Cotton Candy Christians

cotton candy, christians, muslims, real, faith, genuineAbu Bakr al Baghdadi, the recognized leader of the new Islamic Caliphate-without-borders, accused those Muslims who do not support ISIS’ interpretation of the Qu’ran, as being “cotton-candy-Muslims.” His disgust with the mediocre state of Islam today drew him to support, sponsor, and now lead the Islamic State of Iraq and Syria.

His vehement declaration about Muslims drew me to ponder whether or not evangelical Christians in the West could be accused of being cotton-candy-Christians? How could normal people spot a cotton-candy-Christian? Some thoughts—

1.      Uses religious phrases to sound Christian and fit in.

2.      Cannot communicate in normal speech patterns to normal people.

3.      Freezes up when a “non-Christian” asks them about their faith. Gets all tight. Falls back on some pre-scribed formula.

4.      Remembers wrongs. Does not forgive, but pretends to.

5.      Knows little to nothing about what’s going on in the world but judges it nonetheless.

6.      Great at quoting Scripture, even when inappropriate.

7.      Is afraid of everything and everyone outside their Christian Bubble.

So then I wondered, How could a normal person spot a genuine Christian? Hummm, let’s see… .

1.      Their inconceivable capacity to forgive others.

2.      Enjoys the company of normal people.

3.      Celebrates life!

4.      Does not judge anyone. Anyone. Leaves that to God.

5.      Is gracious to a fault, sacrificing their own livelihood for that of others.

6.      Weaves their faith into conversations without intent; rather, with aplomb.

7.      Gives God room to work. Doesn’t strive to “close the deal.

There are probably many more observations of a cotton-candy Christian and a genuine Christian that could be added to this appraisal. Please send your thoughts on this to me. But, for now, I will leave you with this—

Which list more closely describes your faith?

For what it’s worth,

  Gary

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Kosher Bacon

This is a strange world.

When Boneless Spiral Ham is marketed as Delicious for Chanukah something is seriously out of kilter. “What’s next?!? Kosher Bacon!?!” Some things just don’t work. They don’t go together.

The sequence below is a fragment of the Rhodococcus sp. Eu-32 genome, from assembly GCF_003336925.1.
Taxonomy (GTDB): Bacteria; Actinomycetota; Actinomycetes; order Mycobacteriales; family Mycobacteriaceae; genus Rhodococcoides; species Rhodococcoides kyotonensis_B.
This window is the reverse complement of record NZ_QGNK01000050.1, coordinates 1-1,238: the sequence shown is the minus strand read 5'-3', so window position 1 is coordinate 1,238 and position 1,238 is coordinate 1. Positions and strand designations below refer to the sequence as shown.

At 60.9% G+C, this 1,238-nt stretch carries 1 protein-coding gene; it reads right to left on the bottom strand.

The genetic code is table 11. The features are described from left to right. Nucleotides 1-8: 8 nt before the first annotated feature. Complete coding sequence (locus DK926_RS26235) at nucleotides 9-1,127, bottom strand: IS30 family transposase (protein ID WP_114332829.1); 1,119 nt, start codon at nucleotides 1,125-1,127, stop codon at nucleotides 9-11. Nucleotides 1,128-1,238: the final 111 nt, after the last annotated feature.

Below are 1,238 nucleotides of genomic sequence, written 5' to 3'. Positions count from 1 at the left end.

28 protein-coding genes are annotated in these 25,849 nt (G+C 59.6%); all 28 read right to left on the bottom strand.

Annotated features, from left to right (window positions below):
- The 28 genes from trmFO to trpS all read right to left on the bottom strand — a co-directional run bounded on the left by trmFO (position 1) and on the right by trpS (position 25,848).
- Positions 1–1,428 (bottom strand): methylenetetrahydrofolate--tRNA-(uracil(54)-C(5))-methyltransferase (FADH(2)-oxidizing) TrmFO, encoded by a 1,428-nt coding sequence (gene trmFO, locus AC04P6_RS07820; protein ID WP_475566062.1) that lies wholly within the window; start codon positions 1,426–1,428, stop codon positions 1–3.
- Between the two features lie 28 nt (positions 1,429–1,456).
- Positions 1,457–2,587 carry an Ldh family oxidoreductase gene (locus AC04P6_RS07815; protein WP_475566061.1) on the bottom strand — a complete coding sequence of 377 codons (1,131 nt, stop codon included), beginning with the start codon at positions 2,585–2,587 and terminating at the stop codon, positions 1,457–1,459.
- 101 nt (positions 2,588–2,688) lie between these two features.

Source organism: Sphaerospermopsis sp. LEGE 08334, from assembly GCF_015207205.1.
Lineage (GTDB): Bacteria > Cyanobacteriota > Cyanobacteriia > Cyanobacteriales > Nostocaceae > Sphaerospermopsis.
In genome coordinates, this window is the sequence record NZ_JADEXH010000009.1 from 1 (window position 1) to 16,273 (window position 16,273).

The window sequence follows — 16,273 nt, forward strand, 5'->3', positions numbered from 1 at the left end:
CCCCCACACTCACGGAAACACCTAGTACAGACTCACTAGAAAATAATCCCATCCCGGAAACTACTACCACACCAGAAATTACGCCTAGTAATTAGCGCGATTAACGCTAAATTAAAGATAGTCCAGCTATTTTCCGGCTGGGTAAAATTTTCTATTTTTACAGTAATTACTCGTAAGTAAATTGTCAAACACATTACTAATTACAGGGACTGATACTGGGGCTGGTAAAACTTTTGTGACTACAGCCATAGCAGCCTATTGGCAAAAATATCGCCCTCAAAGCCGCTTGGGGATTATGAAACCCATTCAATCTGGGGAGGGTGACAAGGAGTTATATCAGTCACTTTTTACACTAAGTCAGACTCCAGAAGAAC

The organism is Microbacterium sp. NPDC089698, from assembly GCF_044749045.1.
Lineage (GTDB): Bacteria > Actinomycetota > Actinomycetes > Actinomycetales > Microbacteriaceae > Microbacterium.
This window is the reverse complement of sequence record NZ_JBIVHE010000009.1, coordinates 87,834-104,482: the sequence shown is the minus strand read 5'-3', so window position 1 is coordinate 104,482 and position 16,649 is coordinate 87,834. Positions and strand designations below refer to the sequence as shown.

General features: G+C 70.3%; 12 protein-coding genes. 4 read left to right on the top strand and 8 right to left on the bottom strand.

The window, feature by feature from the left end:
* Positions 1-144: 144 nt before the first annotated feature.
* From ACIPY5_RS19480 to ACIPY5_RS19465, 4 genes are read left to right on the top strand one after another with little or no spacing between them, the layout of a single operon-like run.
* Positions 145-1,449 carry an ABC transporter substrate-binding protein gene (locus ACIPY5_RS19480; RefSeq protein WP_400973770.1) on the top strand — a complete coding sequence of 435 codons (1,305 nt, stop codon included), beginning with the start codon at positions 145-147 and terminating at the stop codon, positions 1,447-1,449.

They’re termed—Oxymoron’s. Amicable divorce, act naturally, authentic reproduction, and the like. Grammatically, they make no sense, except as a play on words or a jest. But in the world of flesh & blood, when things don’t go together there can be serious consequences. For example, making a commitment, while never intending to honor it; whether it be a diet plan, a marriage, an employment requirement, or a peace treaty, breaking commitments is a serious breach of trust.

Business practices are not always complimentary: some are so oppositional that even the business ethic is transgressed. It is the same for systems of government, philosophies of life, and personal value practices; unless there is a clear understanding and coherence to a singular set of standards there will be compromise, corruption, and constant confrontation from divergent perspectives.

It is most likely that some Jews do eat kosher bacon, whatever that is. But they have compromised something to do so. All of us make compromises to make things work together for the common good. But is it worth it to compromise our basic values and beliefs “for the common good?” None of us should hold a principle which we consider good and right, and then shade is as if it were not so good, not so right.

If you are Jewish, then be Jewish; if you are Muslim, then be Muslim; if you are Christian, then be Christian; if you are an atheist, then be an atheist. Know what you believe and have reasons for it. If you do not know what you believe, but merely adhere to the general faith of the thing, well, maybe it’s time you did some review of what you say you hold so dearly as true.

[Note: there was no EMPulse for 09/23/2013 because it was my birthday & I didn’t feel like writing one.]

For what it’s worth,

Gary